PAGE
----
When we * went to press last week, the 23rd, we mentioned that a storm was raging which threatened to be very disastrous. It grew to be even more disastrous than we anticipated. Such an one has not been felt here within the memory of man. Neither that of 1843, which destroyed Port Leon, nor the one of 1837, was so violent and terrible. It lasted from an early hour of the morning on Saturday [August 23] till near the dawn on Sunday - at first the wind blowing in squalls more or less frequent from the East, then about noon Saturday going around Southward, and increasing in violence and long continued blasts till it rose to a furious gale, which was about its worst at two o’clock nest morning, and after that gradually abating till daylight. It was’ raining nearly all the while in great torrents. Trees of all sorts and sizes were broken down or torn from their roots, and those that remained were rudely -stripped of their limbs and much of their foliage.- Houses were unroofed, some blown down, and others greatly injured, and fences generally in whole or in part were thrown to the earth. Altogether, the scene as it presented itself on Sunday morning was a vast chaos of destruction and of entangled streets and yards.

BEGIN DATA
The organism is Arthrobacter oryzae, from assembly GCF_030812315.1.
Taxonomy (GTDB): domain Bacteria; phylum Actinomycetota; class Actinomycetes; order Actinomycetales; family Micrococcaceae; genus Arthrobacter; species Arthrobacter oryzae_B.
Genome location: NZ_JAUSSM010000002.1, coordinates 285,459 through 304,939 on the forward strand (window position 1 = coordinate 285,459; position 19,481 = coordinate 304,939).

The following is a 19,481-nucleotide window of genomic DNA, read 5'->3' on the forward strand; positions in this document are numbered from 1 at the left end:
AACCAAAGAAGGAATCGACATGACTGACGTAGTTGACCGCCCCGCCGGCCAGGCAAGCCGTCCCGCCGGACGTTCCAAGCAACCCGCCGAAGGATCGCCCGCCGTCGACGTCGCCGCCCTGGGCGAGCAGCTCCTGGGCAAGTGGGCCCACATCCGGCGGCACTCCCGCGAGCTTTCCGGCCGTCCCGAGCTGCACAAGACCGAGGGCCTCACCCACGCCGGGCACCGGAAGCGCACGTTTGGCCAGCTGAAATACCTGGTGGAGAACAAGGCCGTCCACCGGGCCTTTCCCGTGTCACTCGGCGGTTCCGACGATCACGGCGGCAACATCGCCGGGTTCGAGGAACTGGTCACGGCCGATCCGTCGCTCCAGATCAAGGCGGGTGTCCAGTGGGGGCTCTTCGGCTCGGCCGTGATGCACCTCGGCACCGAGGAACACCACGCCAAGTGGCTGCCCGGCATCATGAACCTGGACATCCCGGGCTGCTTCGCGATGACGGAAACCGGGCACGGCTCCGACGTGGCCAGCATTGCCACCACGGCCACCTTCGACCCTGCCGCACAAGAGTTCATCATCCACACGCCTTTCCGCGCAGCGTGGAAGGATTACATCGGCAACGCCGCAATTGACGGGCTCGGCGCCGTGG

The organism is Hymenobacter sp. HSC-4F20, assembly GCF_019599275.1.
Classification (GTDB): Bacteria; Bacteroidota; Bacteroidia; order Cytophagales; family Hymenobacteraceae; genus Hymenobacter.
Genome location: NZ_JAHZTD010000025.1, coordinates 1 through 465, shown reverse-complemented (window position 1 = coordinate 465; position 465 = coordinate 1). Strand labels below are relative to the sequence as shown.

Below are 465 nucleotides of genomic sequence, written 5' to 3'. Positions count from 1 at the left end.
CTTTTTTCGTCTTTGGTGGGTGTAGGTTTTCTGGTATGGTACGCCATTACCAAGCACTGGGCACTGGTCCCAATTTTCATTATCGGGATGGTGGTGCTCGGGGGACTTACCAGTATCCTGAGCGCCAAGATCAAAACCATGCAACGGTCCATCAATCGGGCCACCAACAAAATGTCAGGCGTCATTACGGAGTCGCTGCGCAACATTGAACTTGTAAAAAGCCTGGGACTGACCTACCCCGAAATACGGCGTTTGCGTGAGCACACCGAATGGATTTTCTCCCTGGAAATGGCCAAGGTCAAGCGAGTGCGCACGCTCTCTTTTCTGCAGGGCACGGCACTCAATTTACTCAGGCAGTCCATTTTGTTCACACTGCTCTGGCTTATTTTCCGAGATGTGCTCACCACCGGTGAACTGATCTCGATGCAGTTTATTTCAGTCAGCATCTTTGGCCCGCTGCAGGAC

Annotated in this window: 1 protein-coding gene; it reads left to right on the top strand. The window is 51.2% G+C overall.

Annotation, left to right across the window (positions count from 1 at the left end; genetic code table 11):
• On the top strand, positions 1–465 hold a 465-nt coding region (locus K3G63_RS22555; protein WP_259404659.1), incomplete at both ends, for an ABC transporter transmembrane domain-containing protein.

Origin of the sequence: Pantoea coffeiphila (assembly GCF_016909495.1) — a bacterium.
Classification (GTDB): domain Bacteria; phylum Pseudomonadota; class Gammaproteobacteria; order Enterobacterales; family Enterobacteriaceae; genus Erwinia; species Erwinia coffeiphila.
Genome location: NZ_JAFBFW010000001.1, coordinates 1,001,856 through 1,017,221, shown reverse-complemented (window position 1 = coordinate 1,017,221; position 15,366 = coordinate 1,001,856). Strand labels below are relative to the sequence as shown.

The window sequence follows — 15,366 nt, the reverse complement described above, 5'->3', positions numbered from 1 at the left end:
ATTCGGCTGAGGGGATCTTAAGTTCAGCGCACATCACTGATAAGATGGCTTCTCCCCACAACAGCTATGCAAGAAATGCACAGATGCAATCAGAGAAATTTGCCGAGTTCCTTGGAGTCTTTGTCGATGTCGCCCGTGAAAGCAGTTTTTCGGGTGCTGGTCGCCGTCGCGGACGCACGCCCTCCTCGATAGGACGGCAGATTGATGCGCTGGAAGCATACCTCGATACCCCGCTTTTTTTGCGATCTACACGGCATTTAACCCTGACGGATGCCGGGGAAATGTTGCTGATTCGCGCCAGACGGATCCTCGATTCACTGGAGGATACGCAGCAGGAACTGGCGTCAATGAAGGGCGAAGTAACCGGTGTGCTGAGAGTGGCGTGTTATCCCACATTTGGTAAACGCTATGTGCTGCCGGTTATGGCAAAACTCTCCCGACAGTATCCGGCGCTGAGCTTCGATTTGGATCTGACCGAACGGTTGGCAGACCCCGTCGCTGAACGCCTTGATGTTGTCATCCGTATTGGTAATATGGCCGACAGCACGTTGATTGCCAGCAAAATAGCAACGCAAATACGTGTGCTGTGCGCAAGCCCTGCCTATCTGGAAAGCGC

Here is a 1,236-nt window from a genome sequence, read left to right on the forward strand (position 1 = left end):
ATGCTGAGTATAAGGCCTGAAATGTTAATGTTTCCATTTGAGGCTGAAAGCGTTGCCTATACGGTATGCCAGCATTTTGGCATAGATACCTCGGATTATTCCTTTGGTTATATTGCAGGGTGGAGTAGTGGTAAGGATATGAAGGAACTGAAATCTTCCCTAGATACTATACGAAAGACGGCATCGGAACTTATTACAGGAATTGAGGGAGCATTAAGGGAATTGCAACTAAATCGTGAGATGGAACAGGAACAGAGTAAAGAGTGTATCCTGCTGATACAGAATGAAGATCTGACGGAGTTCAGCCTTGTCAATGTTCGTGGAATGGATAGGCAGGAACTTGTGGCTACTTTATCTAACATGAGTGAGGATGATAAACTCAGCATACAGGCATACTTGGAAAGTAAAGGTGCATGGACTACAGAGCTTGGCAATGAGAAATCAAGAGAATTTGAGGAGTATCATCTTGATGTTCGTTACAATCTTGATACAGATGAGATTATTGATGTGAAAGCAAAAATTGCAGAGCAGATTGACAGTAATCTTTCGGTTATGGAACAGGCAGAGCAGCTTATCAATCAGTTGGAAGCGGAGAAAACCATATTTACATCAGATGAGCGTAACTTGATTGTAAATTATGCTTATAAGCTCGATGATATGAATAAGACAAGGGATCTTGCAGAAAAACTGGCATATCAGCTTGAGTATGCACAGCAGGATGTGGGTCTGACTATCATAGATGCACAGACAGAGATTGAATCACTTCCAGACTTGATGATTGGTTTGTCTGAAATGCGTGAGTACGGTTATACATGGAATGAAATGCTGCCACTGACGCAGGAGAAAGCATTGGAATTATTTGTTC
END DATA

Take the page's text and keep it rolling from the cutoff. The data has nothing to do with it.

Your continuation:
Society, Florida Historical
"The Great Storm, Tallahassee, August, 1851,"
Florida Historical Quarterly: Vol. 18
, Article 5.
Available at: https://stars.library.ucf.edu/fhq/vol18/iss4/5